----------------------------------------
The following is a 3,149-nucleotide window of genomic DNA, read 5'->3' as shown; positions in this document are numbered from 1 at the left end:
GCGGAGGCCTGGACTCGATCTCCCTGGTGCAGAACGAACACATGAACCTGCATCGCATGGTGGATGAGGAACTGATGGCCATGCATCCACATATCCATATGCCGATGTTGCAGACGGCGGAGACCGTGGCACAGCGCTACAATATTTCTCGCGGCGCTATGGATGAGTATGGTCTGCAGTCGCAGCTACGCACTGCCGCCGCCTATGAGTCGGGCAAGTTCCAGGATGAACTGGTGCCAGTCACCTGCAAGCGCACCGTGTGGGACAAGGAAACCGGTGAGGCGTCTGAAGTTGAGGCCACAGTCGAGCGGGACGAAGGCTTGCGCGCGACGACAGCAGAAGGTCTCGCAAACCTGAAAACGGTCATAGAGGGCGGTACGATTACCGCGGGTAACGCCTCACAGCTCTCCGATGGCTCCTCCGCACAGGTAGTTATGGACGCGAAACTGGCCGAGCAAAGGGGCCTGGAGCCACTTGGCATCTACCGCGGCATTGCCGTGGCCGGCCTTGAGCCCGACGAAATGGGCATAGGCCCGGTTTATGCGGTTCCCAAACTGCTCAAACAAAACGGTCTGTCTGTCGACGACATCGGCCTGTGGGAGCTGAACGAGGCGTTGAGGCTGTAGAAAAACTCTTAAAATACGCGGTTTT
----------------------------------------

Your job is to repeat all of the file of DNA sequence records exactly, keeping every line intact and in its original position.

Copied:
The following is a 3,149-nucleotide window of genomic DNA, read 5'->3' as shown; positions in this document are numbered from 1 at the left end:
GCGGAGGCCTGGACTCGATCTCCCTGGTGCAGAACGAACACATGAACCTGCATCGCATGGTGGATGAGGAACTGATGGCCATGCATCCACATATCCATATGCCGATGTTGCAGACGGCGGAGACCGTGGCACAGCGCTACAATATTTCTCGCGGCGCTATGGATGAGTATGGTCTGCAGTCGCAGCTACGCACTGCCGCCGCCTATGAGTCGGGCAAGTTCCAGGATGAACTGGTGCCAGTCACCTGCAAGCGCACCGTGTGGGACAAGGAAACCGGTGAGGCGTCTGAAGTTGAGGCCACAGTCGAGCGGGACGAAGGCTTGCGCGCGACGACAGCAGAAGGTCTCGCAAACCTGAAAACGGTCATAGAGGGCGGTACGATTACCGCGGGTAACGCCTCACAGCTCTCCGATGGCTCCTCCGCACAGGTAGTTATGGACGCGAAACTGGCCGAGCAAAGGGGCCTGGAGCCACTTGGCATCTACCGCGGCATTGCCGTGGCCGGCCTTGAGCCCGACGAAATGGGCATAGGCCCGGTTTATGCGGTTCCCAAACTGCTCAAACAAAACGGTCTGTCTGTCGACGACATCGGCCTGTGGGAGCTGAACGAGGCGTTGAGGCTGTAGAAAAACTCTTAAAATACGCGGTTTT